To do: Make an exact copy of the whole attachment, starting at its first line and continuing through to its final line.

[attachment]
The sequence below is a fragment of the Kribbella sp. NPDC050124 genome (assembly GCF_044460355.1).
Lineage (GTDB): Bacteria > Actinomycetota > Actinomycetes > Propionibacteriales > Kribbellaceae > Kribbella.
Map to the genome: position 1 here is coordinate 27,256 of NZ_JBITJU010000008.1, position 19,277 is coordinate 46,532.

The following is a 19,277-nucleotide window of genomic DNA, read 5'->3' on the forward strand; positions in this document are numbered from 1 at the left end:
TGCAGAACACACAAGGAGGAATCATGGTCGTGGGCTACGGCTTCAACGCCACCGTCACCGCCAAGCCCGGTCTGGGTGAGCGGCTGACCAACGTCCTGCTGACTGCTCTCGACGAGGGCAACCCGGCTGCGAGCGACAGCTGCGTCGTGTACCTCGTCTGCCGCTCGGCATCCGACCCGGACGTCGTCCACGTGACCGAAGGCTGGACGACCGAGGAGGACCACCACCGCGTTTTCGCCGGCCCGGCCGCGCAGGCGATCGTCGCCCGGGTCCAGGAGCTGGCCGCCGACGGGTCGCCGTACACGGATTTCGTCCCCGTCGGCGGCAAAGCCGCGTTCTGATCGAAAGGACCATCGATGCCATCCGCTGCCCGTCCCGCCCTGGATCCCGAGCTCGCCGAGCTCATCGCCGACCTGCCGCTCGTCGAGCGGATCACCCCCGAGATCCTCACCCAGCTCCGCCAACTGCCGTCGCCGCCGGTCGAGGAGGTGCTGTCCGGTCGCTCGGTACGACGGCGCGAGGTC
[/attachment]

The sequence below is a fragment of the Kribbella sp. NPDC050124 genome (assembly GCF_044460355.1).
Lineage (GTDB): Bacteria > Actinomycetota > Actinomycetes > Propionibacteriales > Kribbellaceae > Kribbella.
Map to the genome: position 1 here is coordinate 27,256 of NZ_JBITJU010000008.1, position 19,277 is coordinate 46,532.

The following is a 19,277-nucleotide window of genomic DNA, read 5'->3' on the forward strand; positions in this document are numbered from 1 at the left end:
TGCAGAACACACAAGGAGGAATCATGGTCGTGGGCTACGGCTTCAACGCCACCGTCACCGCCAAGCCCGGTCTGGGTGAGCGGCTGACCAACGTCCTGCTGACTGCTCTCGACGAGGGCAACCCGGCTGCGAGCGACAGCTGCGTCGTGTACCTCGTCTGCCGCTCGGCATCCGACCCGGACGTCGTCCACGTGACCGAAGGCTGGACGACCGAGGAGGACCACCACCGCGTTTTCGCCGGCCCGGCCGCGCAGGCGATCGTCGCCCGGGTCCAGGAGCTGGCCGCCGACGGGTCGCCGTACACGGATTTCGTCCCCGTCGGCGGCAAAGCCGCGTTCTGATCGAAAGGACCATCGATGCCATCCGCTGCCCGTCCCGCCCTGGATCCCGAGCTCGCCGAGCTCATCGCCGACCTGCCGCTCGTCGAGCGGATCACCCCCGAGATCCTCACCCAGCTCCGCCAACTGCCGTCGCCGCCGGTCGAGGAGGTGCTGTCCGGTCGCTCGGTACGACGGCGCGAGGTC